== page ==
Castilian Spanish / Catalan / Galician / Portuguese
Castilian: has y as a single word — frequent use of final –d
Catalan: has i as a single word — frequent use of final –t
Catalan is the official language of Andorra, which is not a member of the European Union
Castilian and Catalan: both use ll to represent the sound [λ].
However, in Catalan a very distinctive mid-height stop is used to identify a double ‘l’ pronounced as two ‘l’s (e.g. excel·lents).
Castilian has a tilde on ñ but not on vowels, in contrast to Portuguese.
Where Castilian has ñ, Catalan has ny.
Both Castilian and Catalan make use of ¡…! and ¿….? for emphasis and questions, though this is optional in Catalan.
Catalan has grave accents, and makes use of dieresis on i (e.g. reïna = resin) and on u following g and q (e.g. eloqüència) to show that the vowel is pronounced separately.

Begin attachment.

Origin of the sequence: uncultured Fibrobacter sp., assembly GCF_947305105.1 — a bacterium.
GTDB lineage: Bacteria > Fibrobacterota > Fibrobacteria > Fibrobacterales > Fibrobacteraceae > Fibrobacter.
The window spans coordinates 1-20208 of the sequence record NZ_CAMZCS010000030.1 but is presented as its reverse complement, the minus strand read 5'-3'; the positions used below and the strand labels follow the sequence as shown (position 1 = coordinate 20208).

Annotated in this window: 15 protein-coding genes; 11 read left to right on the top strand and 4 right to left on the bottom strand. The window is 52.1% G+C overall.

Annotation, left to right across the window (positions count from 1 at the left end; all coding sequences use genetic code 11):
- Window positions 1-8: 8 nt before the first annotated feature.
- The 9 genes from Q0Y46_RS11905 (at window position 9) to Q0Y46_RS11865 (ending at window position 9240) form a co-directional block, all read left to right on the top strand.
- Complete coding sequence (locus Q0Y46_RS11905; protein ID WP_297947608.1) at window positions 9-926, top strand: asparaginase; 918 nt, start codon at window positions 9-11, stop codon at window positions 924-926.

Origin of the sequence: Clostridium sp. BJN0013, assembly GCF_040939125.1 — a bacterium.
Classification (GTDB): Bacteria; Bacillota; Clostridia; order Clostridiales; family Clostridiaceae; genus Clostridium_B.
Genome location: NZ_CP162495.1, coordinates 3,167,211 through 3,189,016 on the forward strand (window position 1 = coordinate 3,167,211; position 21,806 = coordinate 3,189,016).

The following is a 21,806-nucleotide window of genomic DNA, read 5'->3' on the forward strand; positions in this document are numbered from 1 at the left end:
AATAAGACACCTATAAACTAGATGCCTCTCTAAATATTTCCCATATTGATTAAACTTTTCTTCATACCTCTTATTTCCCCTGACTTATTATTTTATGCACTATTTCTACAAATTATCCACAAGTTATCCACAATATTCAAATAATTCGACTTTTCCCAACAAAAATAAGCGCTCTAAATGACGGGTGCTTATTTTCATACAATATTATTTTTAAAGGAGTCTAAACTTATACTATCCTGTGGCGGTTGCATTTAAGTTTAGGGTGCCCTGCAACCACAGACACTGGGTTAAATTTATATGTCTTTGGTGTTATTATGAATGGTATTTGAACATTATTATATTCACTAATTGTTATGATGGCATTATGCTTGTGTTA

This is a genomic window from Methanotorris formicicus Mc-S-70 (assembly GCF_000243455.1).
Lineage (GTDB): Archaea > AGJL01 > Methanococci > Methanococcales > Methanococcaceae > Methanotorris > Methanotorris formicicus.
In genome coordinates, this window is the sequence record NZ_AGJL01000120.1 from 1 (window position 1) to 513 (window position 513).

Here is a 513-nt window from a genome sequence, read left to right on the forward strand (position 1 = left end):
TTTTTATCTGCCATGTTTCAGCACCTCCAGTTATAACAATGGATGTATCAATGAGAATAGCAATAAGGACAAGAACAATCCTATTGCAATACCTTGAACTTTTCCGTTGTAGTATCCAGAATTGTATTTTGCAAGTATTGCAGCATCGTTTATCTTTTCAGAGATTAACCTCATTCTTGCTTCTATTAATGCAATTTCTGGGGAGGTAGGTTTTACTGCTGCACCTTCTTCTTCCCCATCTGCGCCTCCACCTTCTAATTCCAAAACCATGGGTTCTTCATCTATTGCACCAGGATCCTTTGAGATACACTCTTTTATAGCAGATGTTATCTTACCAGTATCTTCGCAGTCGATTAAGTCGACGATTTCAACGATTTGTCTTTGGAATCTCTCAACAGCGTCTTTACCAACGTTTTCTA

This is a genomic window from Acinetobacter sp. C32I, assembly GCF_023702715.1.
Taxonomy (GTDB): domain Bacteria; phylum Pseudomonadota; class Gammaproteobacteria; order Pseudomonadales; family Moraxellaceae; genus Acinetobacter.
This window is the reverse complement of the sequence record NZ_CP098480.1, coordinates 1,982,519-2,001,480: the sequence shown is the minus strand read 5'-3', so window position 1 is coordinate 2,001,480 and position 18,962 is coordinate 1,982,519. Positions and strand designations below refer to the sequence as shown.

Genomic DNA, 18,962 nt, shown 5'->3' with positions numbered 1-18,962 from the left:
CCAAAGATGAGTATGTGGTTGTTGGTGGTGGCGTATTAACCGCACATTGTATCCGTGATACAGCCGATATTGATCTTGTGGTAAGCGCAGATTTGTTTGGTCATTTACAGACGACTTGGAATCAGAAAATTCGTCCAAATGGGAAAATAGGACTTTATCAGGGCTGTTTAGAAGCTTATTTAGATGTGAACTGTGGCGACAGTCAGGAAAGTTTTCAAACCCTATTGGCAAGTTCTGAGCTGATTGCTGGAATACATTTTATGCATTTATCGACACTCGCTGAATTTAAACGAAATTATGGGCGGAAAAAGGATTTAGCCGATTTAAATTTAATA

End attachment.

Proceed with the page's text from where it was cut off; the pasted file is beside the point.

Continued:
à, è, ï, ç, l.l – gü: aigües – qü: eloqüencia
Portuguese: common use of final m (unlike Castilian) — circumflex accents ê, â, ô — no double l — tilde on the vowels ã and õ — the equivalent sound to ñ in Spanish is written nh in Portuguese, while Galician has both ñ and nh.
ê, â, ô, ã, õ – no: II – -m: bom
Brazilian Portuguese differs slightly in spelling and grammar from European Portuguese.
Galician (or Galego): looks at first sight like Portuguese, but is a Spanish regional language ― frequent use of ‘x’ for a soft ‘g’ sound ― use of ll (unlike Portuguese) ― use of ñ alongside nh (unlike Portuguese).
Documents in Galego are sometimes misidentified as Spanish because of the Member State of origin.
© European Union, 2016